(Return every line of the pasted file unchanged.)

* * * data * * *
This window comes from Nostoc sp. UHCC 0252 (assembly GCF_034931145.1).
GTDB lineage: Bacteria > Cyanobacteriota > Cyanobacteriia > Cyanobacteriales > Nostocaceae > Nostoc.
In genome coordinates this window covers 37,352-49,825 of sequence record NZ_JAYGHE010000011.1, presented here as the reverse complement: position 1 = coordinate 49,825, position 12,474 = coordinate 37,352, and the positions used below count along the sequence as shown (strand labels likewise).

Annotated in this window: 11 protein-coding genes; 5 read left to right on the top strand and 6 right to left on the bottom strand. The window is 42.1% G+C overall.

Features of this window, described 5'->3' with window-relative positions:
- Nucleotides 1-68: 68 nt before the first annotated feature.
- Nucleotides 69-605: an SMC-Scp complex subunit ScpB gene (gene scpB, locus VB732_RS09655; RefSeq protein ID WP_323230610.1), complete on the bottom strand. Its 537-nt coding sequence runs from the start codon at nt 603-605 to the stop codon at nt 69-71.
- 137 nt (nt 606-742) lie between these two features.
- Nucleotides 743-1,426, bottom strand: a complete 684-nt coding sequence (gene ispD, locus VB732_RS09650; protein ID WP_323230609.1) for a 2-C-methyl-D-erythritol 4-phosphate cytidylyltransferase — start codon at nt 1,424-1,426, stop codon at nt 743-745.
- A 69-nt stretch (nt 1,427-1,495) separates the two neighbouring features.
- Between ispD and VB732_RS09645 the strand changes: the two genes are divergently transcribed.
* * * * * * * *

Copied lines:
This window comes from Nostoc sp. UHCC 0252 (assembly GCF_034931145.1).
GTDB lineage: Bacteria > Cyanobacteriota > Cyanobacteriia > Cyanobacteriales > Nostocaceae > Nostoc.
In genome coordinates this window covers 37,352-49,825 of sequence record NZ_JAYGHE010000011.1, presented here as the reverse complement: position 1 = coordinate 49,825, position 12,474 = coordinate 37,352, and the positions used below count along the sequence as shown (strand labels likewise).

Annotated in this window: 11 protein-coding genes; 5 read left to right on the top strand and 6 right to left on the bottom strand. The window is 42.1% G+C overall.

Features of this window, described 5'->3' with window-relative positions:
- Nucleotides 1-68: 68 nt before the first annotated feature.
- Nucleotides 69-605: an SMC-Scp complex subunit ScpB gene (gene scpB, locus VB732_RS09655; RefSeq protein ID WP_323230610.1), complete on the bottom strand. Its 537-nt coding sequence runs from the start codon at nt 603-605 to the stop codon at nt 69-71.
- 137 nt (nt 606-742) lie between these two features.
- Nucleotides 743-1,426, bottom strand: a complete 684-nt coding sequence (gene ispD, locus VB732_RS09650; protein ID WP_323230609.1) for a 2-C-methyl-D-erythritol 4-phosphate cytidylyltransferase — start codon at nt 1,424-1,426, stop codon at nt 743-745.
- A 69-nt stretch (nt 1,427-1,495) separates the two neighbouring features.
- Between ispD and VB732_RS09645 the strand changes: the two genes are divergently transcribed.